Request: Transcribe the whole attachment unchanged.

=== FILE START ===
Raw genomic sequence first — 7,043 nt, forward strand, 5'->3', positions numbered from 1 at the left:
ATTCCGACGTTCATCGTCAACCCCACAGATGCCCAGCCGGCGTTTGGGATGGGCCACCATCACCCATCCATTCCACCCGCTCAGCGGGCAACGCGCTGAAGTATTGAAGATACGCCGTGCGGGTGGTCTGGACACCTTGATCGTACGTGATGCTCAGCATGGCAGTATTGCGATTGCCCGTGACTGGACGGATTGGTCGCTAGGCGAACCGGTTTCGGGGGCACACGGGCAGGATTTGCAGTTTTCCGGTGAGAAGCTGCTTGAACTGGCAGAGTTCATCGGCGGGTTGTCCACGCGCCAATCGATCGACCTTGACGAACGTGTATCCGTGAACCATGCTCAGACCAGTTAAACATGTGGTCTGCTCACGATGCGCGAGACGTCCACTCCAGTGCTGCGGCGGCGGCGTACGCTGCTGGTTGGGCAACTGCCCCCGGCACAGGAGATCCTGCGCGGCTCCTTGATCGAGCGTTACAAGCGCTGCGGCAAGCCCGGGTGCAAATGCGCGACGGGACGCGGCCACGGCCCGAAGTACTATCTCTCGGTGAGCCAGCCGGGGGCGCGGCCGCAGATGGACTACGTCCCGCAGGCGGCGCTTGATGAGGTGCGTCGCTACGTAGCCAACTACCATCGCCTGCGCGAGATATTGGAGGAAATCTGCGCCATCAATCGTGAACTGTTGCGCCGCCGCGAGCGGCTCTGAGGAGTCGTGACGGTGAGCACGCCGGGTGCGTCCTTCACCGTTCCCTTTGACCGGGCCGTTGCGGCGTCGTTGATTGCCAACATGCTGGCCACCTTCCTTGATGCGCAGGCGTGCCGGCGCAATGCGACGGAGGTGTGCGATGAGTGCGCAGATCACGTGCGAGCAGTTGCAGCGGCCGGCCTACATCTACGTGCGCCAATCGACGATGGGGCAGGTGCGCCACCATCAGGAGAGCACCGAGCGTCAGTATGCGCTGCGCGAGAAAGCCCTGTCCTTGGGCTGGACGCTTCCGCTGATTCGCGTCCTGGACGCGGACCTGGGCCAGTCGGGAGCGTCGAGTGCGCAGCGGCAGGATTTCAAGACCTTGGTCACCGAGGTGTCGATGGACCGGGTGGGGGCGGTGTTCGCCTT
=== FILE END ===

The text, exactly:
Raw genomic sequence first — 7,043 nt, forward strand, 5'->3', positions numbered from 1 at the left:
ATTCCGACGTTCATCGTCAACCCCACAGATGCCCAGCCGGCGTTTGGGATGGGCCACCATCACCCATCCATTCCACCCGCTCAGCGGGCAACGCGCTGAAGTATTGAAGATACGCCGTGCGGGTGGTCTGGACACCTTGATCGTACGTGATGCTCAGCATGGCAGTATTGCGATTGCCCGTGACTGGACGGATTGGTCGCTAGGCGAACCGGTTTCGGGGGCACACGGGCAGGATTTGCAGTTTTCCGGTGAGAAGCTGCTTGAACTGGCAGAGTTCATCGGCGGGTTGTCCACGCGCCAATCGATCGACCTTGACGAACGTGTATCCGTGAACCATGCTCAGACCAGTTAAACATGTGGTCTGCTCACGATGCGCGAGACGTCCACTCCAGTGCTGCGGCGGCGGCGTACGCTGCTGGTTGGGCAACTGCCCCCGGCACAGGAGATCCTGCGCGGCTCCTTGATCGAGCGTTACAAGCGCTGCGGCAAGCCCGGGTGCAAATGCGCGACGGGACGCGGCCACGGCCCGAAGTACTATCTCTCGGTGAGCCAGCCGGGGGCGCGGCCGCAGATGGACTACGTCCCGCAGGCGGCGCTTGATGAGGTGCGTCGCTACGTAGCCAACTACCATCGCCTGCGCGAGATATTGGAGGAAATCTGCGCCATCAATCGTGAACTGTTGCGCCGCCGCGAGCGGCTCTGAGGAGTCGTGACGGTGAGCACGCCGGGTGCGTCCTTCACCGTTCCCTTTGACCGGGCCGTTGCGGCGTCGTTGATTGCCAACATGCTGGCCACCTTCCTTGATGCGCAGGCGTGCCGGCGCAATGCGACGGAGGTGTGCGATGAGTGCGCAGATCACGTGCGAGCAGTTGCAGCGGCCGGCCTACATCTACGTGCGCCAATCGACGATGGGGCAGGTGCGCCACCATCAGGAGAGCACCGAGCGTCAGTATGCGCTGCGCGAGAAAGCCCTGTCCTTGGGCTGGACGCTTCCGCTGATTCGCGTCCTGGACGCGGACCTGGGCCAGTCGGGAGCGTCGAGTGCGCAGCGGCAGGATTTCAAGACCTTGGTCACCGAGGTGTCGATGGACCGGGTGGGGGCGGTGTTCGCCTT